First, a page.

The George Ranch

Founded in 1824,

The George Ranch is a 20,000-acre working ranch located in Fort Bend County, Texas, and the ranch’s legacy is woven throughout the fabric of the Foundation and our community. Student groups and the general public are invited to visit The George Ranch with over 20,000 students visiting annually to explore 150 years of Texas history in an authentic and interactive environment. 

Legendary black cowboys, including Buster Jackson (center), were an integral part of The George Ranch’s successful cattle operation.

The history of the ranch began when Henry and Nancy Jones, Mamie George’s great-grandparents, received a league of land along the Brazos River in the Mexican territory known as Tejas in 1824 as members of Stephen F. Austin’s “Old 300.” Through hard work and perseverance, the couple and their twelve children along with dozens of enslaved people built a successful farming and ranching operation in the new wilderness.

The Jones’ eldest daughter, Mary Moore “Polly,” inherited the majority of the family’s assets. By the age of 18, Polly’s sound stewardship of the estate propelled her to become one of the largest landowners in the region while also building a reputation as a selfless citizen. Polly was known to brave harsh conditions to travel across the countryside to provide medical aid to the sick and offer resources to neighbors in need. In 1845, Polly married Colonel William Ryon who helped her build a farming and ranching empire amassing over 80,000 acres of land owned or leased which totaled roughly 10% of Fort Bend County. Polly Ryon continued to serve as the family’s matriarch from both a business and community perspective until her death in 1896.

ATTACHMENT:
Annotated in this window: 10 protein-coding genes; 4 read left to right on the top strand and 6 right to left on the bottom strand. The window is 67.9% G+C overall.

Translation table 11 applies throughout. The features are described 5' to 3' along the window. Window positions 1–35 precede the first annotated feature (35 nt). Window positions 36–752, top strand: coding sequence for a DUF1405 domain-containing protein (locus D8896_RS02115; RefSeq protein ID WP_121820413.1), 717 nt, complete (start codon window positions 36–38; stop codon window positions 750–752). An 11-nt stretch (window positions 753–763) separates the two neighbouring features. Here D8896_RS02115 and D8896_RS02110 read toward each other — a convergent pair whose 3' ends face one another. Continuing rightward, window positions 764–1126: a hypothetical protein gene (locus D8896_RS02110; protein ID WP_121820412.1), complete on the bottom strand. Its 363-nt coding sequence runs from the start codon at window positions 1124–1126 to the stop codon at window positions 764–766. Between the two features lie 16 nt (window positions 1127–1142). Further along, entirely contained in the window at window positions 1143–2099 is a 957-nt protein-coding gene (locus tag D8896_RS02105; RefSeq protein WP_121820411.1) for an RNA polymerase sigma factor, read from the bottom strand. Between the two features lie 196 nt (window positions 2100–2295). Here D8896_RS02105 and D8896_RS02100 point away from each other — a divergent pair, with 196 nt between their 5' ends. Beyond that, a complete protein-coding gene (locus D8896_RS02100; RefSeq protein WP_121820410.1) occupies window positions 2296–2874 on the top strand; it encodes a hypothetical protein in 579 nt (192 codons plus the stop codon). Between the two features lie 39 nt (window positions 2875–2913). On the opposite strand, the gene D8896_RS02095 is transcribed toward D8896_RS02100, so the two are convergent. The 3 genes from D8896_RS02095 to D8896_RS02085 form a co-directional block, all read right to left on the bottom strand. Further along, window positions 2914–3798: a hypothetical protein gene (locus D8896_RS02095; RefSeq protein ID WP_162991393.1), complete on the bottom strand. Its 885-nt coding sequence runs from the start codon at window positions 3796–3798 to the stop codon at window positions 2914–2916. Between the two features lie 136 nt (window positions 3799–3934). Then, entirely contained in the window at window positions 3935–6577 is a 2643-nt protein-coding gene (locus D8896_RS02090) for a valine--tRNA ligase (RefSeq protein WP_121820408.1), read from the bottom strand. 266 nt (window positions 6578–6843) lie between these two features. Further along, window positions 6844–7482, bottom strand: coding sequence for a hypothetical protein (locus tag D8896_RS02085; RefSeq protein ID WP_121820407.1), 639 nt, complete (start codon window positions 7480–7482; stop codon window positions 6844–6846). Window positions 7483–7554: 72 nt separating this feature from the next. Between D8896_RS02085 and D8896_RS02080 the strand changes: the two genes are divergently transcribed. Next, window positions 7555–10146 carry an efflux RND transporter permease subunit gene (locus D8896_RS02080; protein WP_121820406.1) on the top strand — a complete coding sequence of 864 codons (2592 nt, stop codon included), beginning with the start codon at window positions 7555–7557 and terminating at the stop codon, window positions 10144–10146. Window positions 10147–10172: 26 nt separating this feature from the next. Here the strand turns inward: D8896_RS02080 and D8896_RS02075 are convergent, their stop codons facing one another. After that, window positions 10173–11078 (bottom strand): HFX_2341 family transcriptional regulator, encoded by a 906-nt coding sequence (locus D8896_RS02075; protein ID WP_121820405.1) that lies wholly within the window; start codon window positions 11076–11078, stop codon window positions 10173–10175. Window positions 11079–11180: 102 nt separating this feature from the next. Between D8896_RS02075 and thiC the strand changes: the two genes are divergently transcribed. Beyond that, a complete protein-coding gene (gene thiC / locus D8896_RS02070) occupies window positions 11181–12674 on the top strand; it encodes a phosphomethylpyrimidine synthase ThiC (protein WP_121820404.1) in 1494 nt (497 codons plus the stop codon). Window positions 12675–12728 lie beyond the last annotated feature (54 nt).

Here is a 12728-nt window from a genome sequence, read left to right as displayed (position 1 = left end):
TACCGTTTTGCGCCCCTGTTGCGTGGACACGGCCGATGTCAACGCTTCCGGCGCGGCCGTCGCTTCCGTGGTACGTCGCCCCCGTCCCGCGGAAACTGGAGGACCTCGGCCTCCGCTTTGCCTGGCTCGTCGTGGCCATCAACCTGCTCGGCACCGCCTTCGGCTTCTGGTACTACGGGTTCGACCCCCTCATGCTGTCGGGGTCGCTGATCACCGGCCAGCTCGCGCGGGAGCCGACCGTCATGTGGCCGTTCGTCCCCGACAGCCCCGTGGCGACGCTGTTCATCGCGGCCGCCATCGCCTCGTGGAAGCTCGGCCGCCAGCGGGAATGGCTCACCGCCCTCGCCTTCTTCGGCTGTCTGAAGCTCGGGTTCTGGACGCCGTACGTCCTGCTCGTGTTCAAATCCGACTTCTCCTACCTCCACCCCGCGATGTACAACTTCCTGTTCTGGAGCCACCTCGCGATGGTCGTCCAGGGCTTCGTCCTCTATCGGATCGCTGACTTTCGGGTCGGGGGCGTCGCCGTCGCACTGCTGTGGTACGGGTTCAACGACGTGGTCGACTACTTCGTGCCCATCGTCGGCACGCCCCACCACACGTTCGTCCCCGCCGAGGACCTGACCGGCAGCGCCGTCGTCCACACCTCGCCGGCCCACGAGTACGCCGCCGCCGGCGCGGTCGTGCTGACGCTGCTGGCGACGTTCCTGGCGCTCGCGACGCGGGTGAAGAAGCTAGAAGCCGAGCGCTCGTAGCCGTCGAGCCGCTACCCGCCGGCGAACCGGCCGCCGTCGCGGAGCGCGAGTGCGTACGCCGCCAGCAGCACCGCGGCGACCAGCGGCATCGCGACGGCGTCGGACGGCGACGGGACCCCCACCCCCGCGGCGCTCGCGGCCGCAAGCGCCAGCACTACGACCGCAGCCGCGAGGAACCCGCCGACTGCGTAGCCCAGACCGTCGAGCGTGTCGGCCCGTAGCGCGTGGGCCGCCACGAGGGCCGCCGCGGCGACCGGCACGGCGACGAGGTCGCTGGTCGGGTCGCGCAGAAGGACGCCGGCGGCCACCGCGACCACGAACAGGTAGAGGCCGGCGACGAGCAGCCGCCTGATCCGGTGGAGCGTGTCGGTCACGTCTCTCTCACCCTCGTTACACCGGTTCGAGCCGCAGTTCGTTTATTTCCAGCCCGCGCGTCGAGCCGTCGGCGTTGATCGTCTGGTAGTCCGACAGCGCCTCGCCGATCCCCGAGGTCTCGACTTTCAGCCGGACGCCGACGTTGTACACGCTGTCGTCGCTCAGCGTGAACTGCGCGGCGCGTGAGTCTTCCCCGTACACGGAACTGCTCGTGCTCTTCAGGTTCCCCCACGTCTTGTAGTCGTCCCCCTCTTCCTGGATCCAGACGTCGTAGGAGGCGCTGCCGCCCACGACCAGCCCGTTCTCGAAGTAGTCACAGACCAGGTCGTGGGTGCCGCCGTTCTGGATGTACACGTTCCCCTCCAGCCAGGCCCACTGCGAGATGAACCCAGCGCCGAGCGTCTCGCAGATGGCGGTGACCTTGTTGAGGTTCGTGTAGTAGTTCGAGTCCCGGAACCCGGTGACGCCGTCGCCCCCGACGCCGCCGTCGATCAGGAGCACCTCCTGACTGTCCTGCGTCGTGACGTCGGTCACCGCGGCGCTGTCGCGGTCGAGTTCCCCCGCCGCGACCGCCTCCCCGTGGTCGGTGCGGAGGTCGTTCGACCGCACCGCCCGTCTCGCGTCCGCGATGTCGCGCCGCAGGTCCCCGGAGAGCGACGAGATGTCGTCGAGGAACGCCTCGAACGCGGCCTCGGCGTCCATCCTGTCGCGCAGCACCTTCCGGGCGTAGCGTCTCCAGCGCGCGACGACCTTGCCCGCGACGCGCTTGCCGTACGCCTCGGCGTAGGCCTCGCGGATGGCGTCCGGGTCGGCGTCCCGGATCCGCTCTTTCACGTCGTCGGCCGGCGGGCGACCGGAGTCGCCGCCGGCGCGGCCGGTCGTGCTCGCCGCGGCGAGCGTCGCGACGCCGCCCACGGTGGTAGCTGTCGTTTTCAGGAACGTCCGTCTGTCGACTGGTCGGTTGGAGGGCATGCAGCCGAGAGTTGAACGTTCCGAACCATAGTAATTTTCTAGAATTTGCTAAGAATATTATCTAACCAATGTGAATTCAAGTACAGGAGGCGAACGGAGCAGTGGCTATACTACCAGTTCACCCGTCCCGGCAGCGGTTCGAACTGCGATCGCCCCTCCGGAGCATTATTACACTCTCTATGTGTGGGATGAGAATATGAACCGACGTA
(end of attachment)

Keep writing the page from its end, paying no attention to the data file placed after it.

Polly’s eldest living daughter, Susan Elizabeth, married local businessman and civic leader “Judge” J.H.P. Davis and continued to build the family’s prosperity. The Davises had three children before Susan’s untimely death in 1884. 

The Davis’ only daughter, Mary Elizabeth, affectionately known as “Mamie” to friends and family, was the last person in the family lineage to inherit the landholdings. Mamie married Albert P. George in 1896, and the couple moved back to the original homestead to continue the ranching legacy. In the 1920s, the discovery of oil in the Big Creek and Thompsons fields located on the George Ranch property generated the financial resources to initially fund the foundation.

Today, the ranch’s fertile soil and natural resources enable The George Foundation to continue its philanthropic mission.